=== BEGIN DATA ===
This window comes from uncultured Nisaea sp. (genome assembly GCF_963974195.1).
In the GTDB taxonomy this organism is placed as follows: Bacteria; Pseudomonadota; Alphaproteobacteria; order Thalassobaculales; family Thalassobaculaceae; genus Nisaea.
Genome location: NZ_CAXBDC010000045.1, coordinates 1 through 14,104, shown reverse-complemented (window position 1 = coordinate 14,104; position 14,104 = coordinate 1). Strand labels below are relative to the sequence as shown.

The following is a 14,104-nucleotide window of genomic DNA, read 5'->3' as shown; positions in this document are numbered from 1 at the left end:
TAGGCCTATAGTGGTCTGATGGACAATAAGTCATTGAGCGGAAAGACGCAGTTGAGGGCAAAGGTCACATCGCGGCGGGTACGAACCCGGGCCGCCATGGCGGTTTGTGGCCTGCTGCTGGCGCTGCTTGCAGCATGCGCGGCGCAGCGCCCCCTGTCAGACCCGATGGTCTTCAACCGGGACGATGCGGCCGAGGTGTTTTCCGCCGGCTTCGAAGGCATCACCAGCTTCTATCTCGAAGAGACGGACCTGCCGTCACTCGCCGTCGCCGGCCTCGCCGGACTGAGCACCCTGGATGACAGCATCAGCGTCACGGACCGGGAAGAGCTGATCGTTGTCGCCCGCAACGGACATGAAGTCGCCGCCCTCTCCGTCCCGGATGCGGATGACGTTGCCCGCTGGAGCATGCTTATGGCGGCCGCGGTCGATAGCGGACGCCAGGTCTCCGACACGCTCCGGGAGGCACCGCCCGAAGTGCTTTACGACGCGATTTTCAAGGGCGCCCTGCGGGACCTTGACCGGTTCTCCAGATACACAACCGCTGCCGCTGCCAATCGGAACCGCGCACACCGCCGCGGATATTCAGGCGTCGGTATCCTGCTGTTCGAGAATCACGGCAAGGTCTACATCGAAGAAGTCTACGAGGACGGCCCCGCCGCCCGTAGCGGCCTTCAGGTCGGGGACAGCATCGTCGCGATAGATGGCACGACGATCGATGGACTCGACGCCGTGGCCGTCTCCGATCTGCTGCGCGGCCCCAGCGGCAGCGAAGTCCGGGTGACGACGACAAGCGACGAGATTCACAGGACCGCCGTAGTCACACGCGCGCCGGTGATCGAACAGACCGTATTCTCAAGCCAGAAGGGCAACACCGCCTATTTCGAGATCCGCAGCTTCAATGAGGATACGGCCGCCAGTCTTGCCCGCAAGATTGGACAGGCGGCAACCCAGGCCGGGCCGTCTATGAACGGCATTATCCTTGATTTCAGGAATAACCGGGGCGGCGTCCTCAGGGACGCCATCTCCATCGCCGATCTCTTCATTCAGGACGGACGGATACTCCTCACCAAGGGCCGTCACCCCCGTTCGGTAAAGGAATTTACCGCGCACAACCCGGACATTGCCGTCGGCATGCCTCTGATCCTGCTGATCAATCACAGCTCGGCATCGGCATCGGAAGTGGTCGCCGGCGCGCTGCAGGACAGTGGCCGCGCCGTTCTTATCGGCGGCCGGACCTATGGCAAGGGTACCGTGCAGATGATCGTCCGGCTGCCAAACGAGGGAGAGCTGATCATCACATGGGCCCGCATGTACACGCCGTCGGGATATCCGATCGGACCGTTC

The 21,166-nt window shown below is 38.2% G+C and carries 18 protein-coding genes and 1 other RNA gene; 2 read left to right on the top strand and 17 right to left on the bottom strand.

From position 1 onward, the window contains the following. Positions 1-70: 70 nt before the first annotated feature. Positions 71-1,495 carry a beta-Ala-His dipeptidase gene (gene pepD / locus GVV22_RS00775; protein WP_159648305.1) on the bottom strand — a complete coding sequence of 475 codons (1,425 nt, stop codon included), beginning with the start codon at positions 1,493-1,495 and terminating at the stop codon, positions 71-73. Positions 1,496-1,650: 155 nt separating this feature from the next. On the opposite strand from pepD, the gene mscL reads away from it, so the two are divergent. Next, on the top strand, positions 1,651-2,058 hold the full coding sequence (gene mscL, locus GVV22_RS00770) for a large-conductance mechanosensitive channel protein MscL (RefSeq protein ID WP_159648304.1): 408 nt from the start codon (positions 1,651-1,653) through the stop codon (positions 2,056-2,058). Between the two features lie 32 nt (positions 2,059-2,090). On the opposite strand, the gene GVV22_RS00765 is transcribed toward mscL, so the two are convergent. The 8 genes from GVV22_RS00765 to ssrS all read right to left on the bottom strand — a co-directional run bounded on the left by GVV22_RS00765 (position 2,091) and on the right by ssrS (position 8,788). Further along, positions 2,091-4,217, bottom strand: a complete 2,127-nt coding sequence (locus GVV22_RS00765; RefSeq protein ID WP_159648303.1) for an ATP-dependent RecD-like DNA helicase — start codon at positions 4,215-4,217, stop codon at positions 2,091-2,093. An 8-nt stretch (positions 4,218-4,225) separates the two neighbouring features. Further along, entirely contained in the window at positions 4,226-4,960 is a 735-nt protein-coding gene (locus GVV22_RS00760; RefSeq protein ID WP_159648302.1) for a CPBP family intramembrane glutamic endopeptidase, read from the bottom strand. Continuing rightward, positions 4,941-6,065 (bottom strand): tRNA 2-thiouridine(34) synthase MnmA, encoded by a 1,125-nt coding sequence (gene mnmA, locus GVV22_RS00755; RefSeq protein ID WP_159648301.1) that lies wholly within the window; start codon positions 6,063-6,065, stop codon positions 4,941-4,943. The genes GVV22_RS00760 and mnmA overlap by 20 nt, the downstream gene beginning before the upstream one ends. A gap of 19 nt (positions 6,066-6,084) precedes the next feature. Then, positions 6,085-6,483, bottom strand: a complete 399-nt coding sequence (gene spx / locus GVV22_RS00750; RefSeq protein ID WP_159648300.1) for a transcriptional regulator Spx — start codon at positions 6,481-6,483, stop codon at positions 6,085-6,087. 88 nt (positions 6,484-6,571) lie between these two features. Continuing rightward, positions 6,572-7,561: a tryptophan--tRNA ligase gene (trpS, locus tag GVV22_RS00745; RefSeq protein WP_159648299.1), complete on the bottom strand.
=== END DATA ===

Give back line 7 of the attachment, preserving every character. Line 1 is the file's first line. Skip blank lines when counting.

From position 1 onward, the window contains the following. Positions 1-70: 70 nt before the first annotated feature. Positions 71-1,495 carry a beta-Ala-His dipeptidase gene (gene pepD / locus GVV22_RS00775; protein WP_159648305.1) on the bottom strand — a complete coding sequence of 475 codons (1,425 nt, stop codon included), beginning with the start codon at positions 1,493-1,495 and terminating at the stop codon, positions 71-73. Positions 1,496-1,650: 155 nt separating this feature from the next. On the opposite strand from pepD, the gene mscL reads away from it, so the two are divergent. Next, on the top strand, positions 1,651-2,058 hold the full coding sequence (gene mscL, locus GVV22_RS00770) for a large-conductance mechanosensitive channel protein MscL (RefSeq protein ID WP_159648304.1): 408 nt from the start codon (positions 1,651-1,653) through the stop codon (positions 2,056-2,058). Between the two features lie 32 nt (positions 2,059-2,090). On the opposite strand, the gene GVV22_RS00765 is transcribed toward mscL, so the two are convergent. The 8 genes from GVV22_RS00765 to ssrS all read right to left on the bottom strand — a co-directional run bounded on the left by GVV22_RS00765 (position 2,091) and on the right by ssrS (position 8,788). Further along, positions 2,091-4,217, bottom strand: a complete 2,127-nt coding sequence (locus GVV22_RS00765; RefSeq protein ID WP_159648303.1) for an ATP-dependent RecD-like DNA helicase — start codon at positions 4,215-4,217, stop codon at positions 2,091-2,093. An 8-nt stretch (positions 4,218-4,225) separates the two neighbouring features. Further along, entirely contained in the window at positions 4,226-4,960 is a 735-nt protein-coding gene (locus GVV22_RS00760; RefSeq protein ID WP_159648302.1) for a CPBP family intramembrane glutamic endopeptidase, read from the bottom strand. Continuing rightward, positions 4,941-6,065 (bottom strand): tRNA 2-thiouridine(34) synthase MnmA, encoded by a 1,125-nt coding sequence (gene mnmA, locus GVV22_RS00755; RefSeq protein ID WP_159648301.1) that lies wholly within the window; start codon positions 6,063-6,065, stop codon positions 4,941-4,943. The genes GVV22_RS00760 and mnmA overlap by 20 nt, the downstream gene beginning before the upstream one ends. A gap of 19 nt (positions 6,066-6,084) precedes the next feature. Then, positions 6,085-6,483, bottom strand: a complete 399-nt coding sequence (gene spx / locus GVV22_RS00750; RefSeq protein ID WP_159648300.1) for a transcriptional regulator Spx — start codon at positions 6,481-6,483, stop codon at positions 6,085-6,087. 88 nt (positions 6,484-6,571) lie between these two features. Continuing rightward, positions 6,572-7,561: a tryptophan--tRNA ligase gene (trpS, locus tag GVV22_RS00745; RefSeq protein WP_159648299.1), complete on the bottom strand.